The Alberta government tabled legislation Monday that aims to reduce the number of human-caused wildfires in the province. Over the past five years, about 70 per cent of the wildfires in Alberta have been linked to human activity.
The province said Bill 24, the Forest and Prairie Protection Amendment Act, will also enhance firefighting operations.
The province said the proposed amendments will:
- Strengthen penalties to help deter people from abandoning campfires or burning during fire bans
- Simplify the process to restrict activities like off-highway vehicle use when fire conditions are hazardous
- Improve authority to stop actions that interfere with firefighting, including restricting drones
- Improve disposal requirements for potentially hazardous forest debris
The legislation would raise maximum fines to $100,000 from $5,000 for anyone engaging in behaviour that could lead to wildfires.
The fine for corporations would be up to $1 million.
The size of a fine would depend on the nature of the violation and would be determined by the courts.
“Far too many wildfires are triggered by human activity and we need to take proactive steps that will help reduce the risk of this happening,” Minster of Agriculture and Forestry Oneil Carlier said in a statement Monday. “This important legislation will improve our ability to decrease the number of preventable fires, while also strengthening provisions that support the efforts of our wildfire fighters to keep Albertans and their communities safe.”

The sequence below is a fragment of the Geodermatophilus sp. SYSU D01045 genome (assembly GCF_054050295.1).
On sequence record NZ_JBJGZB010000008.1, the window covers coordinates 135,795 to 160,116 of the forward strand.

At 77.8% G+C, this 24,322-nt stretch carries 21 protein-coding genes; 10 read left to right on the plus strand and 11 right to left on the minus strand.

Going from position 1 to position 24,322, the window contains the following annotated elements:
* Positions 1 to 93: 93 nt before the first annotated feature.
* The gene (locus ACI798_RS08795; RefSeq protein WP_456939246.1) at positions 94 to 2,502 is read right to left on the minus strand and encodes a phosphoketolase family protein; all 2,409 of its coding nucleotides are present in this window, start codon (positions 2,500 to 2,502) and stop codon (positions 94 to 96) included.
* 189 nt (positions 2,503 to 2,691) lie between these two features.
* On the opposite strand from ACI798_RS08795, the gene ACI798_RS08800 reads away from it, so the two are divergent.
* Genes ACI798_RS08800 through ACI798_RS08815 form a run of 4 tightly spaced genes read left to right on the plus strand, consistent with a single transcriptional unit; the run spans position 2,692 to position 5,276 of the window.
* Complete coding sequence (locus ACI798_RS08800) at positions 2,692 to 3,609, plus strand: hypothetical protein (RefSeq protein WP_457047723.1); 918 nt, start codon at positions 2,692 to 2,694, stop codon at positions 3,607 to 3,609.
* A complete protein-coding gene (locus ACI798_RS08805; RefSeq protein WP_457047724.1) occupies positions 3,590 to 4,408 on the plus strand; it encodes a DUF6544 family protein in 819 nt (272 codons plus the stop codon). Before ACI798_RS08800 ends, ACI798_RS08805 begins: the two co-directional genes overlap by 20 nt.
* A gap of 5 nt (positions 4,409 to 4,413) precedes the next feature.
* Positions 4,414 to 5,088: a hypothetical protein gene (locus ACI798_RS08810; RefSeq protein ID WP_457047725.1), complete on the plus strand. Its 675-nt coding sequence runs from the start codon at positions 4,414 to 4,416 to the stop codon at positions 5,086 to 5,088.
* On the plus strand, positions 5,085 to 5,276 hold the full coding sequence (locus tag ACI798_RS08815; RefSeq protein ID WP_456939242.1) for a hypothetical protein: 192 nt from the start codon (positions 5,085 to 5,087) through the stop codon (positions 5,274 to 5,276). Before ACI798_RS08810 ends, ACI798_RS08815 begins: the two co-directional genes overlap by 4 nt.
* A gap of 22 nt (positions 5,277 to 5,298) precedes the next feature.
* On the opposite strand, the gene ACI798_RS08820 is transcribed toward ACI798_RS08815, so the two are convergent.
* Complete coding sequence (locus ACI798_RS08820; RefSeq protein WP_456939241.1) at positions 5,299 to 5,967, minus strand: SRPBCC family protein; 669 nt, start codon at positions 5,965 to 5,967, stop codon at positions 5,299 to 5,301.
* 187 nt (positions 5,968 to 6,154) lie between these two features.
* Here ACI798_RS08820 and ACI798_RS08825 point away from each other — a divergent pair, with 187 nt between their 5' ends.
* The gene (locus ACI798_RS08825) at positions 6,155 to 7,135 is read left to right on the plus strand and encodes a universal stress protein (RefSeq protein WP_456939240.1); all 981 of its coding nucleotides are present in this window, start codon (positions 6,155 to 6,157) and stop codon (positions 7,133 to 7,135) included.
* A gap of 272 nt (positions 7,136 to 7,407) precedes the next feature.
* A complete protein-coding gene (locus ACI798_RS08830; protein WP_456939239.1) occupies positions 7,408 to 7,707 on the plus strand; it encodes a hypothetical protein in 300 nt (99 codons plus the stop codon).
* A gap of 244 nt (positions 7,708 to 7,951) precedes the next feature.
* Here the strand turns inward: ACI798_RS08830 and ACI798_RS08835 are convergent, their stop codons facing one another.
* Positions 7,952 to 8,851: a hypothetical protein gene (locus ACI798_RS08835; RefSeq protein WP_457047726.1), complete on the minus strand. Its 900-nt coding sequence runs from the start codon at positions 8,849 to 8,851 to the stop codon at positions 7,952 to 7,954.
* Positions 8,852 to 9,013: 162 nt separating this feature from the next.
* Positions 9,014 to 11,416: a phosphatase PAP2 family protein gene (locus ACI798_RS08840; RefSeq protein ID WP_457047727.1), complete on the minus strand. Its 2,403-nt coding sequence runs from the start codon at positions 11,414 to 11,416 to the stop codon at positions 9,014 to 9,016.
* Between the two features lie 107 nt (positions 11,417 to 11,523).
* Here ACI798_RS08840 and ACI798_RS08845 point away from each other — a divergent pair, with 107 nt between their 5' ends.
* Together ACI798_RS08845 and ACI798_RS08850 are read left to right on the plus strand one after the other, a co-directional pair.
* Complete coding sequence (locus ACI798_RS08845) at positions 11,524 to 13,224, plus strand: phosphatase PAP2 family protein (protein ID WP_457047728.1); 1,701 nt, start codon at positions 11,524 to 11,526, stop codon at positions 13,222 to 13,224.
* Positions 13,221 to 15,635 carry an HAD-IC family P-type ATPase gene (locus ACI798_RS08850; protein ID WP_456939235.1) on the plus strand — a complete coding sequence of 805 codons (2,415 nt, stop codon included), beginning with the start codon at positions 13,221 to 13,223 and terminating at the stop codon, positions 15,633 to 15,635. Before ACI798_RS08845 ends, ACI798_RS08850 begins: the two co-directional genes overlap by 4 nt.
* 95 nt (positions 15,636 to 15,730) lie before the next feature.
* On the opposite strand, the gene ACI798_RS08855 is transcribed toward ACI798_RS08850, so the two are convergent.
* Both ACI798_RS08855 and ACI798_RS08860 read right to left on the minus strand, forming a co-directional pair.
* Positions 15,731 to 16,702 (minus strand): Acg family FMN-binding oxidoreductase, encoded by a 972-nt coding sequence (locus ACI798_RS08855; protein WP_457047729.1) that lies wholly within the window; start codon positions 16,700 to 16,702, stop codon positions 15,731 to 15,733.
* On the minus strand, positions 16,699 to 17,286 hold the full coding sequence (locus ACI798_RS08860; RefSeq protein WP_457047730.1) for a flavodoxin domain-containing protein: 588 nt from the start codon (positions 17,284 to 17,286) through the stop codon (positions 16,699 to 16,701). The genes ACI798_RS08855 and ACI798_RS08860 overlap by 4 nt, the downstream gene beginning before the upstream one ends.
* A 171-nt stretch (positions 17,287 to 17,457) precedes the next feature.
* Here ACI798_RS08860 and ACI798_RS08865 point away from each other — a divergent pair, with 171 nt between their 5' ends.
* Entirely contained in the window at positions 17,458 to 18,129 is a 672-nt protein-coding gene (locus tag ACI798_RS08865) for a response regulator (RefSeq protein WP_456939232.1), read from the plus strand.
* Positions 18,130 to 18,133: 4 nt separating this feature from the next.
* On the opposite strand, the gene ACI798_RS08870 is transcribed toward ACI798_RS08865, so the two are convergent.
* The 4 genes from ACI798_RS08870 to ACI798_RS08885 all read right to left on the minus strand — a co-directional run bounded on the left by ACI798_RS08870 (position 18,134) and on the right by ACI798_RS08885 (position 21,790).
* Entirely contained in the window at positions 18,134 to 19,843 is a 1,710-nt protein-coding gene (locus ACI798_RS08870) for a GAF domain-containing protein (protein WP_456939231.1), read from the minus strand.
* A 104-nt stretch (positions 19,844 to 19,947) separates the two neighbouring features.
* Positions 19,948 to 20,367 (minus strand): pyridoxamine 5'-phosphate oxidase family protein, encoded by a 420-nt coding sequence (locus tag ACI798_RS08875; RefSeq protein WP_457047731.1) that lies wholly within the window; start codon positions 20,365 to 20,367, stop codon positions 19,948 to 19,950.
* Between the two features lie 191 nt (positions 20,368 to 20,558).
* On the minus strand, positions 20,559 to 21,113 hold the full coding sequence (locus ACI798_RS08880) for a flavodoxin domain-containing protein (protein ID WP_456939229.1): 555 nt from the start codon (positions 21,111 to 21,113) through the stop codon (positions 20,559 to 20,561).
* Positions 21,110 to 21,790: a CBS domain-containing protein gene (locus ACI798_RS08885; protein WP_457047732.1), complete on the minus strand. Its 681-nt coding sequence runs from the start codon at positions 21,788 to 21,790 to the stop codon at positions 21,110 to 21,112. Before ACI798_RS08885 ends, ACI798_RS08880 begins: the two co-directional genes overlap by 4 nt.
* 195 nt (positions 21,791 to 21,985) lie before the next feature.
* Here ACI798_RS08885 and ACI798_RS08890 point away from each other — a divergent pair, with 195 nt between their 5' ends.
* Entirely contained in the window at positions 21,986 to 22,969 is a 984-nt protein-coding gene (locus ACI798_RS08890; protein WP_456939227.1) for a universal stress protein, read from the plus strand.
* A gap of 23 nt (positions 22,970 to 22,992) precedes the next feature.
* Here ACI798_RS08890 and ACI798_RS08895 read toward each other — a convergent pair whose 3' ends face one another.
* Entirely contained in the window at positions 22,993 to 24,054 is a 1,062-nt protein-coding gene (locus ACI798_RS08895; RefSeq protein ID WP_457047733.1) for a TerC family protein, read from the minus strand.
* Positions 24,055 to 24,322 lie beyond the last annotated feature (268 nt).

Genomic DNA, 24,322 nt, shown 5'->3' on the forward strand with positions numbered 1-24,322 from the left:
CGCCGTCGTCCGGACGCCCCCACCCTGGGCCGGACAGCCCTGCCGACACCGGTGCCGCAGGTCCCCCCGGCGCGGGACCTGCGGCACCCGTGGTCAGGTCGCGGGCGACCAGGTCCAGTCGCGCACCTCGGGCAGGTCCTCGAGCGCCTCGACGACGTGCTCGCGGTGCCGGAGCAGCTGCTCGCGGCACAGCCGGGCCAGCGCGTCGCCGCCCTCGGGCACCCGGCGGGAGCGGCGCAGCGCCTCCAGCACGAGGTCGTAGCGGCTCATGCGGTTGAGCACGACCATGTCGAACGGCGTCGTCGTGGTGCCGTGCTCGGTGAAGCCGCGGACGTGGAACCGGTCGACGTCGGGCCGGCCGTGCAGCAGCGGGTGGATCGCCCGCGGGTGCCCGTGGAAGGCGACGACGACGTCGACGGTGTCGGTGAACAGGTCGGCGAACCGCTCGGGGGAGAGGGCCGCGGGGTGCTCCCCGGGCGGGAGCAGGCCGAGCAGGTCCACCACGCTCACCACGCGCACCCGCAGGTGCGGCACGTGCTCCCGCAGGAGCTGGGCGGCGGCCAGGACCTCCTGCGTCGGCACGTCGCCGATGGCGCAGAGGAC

The proposal also includes a $10,000 maximum fine for industrial violations such as lack of firefighting equipment on a work site.
People burning fires during a fire ban without a permit or abandoning a campfire while it is still going would be fined between $150 and $1,000.
The province said it will also designate March 1 the official start of the wildfire season to ensure that burning permit requirements are in place in a timely manner. The official start of wildfire season was previously April 1.
In 2016, Alberta wildfire crews fought more than 1,300 fires, including the nearly 590,000-hectare wildfire that forced the evacuation of Fort McMurray in May and destroyed portions of the city.
During the first day of the fall session of the Alberta legislature Monday, a ceremony was held to thank nine first-responder organizations that helped battle the Fort McMurray wildfire. (KLM, with files from Global Edmonton)